Helping us understand our complex world, this book presents key findings in quantitative complex system science. Its approach is modular and phenomenology driven. Examples of phenomena treated in the book include the small world phenomenon in social and scale-free networks; life at the edge of chaos; the concept of living dynamical systems; and emotional diffusive control within cognitive system theory. Each chapter includes exercises to test your grasp of new material. Written at an introductory level, the author provides an accessible entry for graduate students in physics, mathematics, and theoretical computer science.
Computational Neuroscience - A First Course provides an essential introduction to computational neuroscience and equips readers with a fundamental understanding of modeling the nervous system at the membrane, cellular, and network level. The book, which grew out of a lecture series held regularly for more than ten years to graduate students in neuroscience with backgrounds in biology, psychology and medicine, takes its readers on a journey through three fundamental domains of computational neuroscience: membrane biophysics, systems theory and artificial neural networks. The required mathematical concepts are kept as intuitive and simple as possible throughout the book, making it fully accessible to readers who are less familiar with mathematics. Overall, Computational Neuroscience - A First Course represents an essential reference guide for all neuroscientists who use computational methods in their daily work, as well as for any theoretical scientist approaching the field of computational neuroscience.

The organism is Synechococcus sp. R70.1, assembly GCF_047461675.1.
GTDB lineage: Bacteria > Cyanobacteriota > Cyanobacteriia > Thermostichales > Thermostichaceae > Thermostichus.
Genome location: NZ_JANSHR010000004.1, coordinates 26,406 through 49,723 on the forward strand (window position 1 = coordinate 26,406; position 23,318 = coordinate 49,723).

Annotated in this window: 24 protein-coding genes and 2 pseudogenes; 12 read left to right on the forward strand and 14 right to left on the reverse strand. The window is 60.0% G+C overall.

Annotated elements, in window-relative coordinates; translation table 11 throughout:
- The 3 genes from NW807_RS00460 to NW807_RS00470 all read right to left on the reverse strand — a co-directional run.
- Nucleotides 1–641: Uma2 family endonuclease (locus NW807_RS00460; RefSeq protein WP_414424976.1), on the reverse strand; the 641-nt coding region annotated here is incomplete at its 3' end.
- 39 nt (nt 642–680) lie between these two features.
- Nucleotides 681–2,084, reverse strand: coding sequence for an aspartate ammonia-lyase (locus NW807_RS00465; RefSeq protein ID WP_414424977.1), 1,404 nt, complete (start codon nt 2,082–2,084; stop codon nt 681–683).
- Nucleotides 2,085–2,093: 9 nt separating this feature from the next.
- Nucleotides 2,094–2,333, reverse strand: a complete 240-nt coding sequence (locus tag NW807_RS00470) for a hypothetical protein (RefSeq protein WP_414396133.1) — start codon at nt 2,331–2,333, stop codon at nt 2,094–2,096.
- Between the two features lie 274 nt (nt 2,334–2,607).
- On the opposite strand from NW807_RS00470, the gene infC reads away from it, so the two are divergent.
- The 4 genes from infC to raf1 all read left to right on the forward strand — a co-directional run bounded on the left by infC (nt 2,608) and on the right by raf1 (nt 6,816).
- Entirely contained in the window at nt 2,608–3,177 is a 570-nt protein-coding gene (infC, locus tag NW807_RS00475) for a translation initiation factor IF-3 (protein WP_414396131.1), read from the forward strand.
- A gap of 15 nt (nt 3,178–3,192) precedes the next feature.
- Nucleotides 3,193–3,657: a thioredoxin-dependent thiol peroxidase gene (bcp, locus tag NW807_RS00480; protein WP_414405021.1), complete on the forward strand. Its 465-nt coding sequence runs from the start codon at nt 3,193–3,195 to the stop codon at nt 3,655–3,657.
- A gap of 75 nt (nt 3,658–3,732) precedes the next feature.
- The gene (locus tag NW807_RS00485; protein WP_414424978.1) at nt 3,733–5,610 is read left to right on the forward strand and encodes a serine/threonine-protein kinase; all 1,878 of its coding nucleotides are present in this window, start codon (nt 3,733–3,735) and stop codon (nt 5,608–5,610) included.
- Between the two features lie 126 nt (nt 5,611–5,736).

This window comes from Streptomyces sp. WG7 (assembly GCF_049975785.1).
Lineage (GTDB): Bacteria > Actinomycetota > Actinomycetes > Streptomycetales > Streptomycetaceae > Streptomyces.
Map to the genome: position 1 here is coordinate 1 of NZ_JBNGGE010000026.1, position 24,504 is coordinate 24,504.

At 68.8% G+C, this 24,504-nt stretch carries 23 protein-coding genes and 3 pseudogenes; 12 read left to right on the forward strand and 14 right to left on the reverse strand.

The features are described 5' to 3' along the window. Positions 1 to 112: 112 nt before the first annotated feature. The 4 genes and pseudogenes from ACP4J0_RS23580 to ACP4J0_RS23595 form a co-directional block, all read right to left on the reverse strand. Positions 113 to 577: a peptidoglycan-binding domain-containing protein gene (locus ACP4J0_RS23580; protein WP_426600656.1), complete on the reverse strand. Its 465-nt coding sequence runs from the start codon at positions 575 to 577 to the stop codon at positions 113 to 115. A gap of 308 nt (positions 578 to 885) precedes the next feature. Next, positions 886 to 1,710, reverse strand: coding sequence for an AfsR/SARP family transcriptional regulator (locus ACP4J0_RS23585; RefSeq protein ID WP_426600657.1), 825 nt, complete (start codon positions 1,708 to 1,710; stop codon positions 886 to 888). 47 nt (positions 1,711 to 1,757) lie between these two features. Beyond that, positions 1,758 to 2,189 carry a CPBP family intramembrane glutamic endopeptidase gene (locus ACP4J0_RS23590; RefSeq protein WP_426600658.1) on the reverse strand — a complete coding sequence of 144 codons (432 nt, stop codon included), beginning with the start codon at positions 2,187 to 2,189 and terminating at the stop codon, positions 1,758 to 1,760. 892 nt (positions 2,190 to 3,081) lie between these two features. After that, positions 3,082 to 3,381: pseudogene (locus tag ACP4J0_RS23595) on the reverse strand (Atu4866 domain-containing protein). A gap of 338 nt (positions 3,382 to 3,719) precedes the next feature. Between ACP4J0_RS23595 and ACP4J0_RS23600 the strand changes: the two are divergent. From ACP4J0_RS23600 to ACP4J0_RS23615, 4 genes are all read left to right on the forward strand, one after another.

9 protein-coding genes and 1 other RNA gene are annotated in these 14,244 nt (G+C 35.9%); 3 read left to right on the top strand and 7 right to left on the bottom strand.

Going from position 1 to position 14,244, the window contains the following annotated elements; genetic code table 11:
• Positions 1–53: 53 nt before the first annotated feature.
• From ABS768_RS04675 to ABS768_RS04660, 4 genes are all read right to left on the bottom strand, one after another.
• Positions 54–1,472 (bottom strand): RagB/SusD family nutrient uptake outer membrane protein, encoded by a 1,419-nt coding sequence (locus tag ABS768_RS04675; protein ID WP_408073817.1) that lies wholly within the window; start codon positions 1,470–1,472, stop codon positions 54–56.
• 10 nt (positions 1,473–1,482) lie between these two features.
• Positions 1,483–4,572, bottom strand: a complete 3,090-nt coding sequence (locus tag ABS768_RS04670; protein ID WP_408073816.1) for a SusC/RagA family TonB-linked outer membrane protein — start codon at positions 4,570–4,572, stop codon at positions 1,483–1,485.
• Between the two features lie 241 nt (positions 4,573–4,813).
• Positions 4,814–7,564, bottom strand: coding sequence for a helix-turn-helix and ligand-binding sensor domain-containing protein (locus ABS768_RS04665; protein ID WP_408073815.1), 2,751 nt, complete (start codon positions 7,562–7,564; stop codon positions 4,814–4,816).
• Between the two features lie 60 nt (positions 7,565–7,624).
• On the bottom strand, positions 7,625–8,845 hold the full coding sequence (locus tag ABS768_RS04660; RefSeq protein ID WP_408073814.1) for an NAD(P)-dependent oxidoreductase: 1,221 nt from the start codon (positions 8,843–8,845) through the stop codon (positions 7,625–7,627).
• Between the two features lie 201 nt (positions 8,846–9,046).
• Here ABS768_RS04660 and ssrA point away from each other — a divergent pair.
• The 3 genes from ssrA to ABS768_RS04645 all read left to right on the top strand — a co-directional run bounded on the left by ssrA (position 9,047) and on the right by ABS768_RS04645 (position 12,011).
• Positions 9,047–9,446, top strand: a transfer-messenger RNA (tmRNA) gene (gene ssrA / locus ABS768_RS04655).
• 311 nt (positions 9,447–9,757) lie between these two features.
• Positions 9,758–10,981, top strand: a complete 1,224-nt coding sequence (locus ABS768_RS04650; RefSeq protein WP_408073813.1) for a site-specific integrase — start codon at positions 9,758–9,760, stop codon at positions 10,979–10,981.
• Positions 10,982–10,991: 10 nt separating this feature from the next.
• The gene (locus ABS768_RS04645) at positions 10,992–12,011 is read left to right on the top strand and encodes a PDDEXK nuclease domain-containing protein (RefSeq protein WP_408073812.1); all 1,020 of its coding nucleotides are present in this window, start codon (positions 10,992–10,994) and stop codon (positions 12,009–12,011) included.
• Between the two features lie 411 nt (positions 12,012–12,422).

In this issue of Neurosurgery Clinics, Drs. Chang and Barbaro provide a thorough look at epilepsy, with sections focusing on devices in epilepsy surgery, open loop systems, closed loop systems, and non-stimulation. Topics in this issue include history and overview of stimulation for epilepsy, trigeminal nerve stimulation, anterior thalamus DBS, hippocampal stimulation, neuropace RNS, seizure detection/prediction algorithms, cooling, seizure prediction and its applications, stimulation paradigms, and experimental stimulation.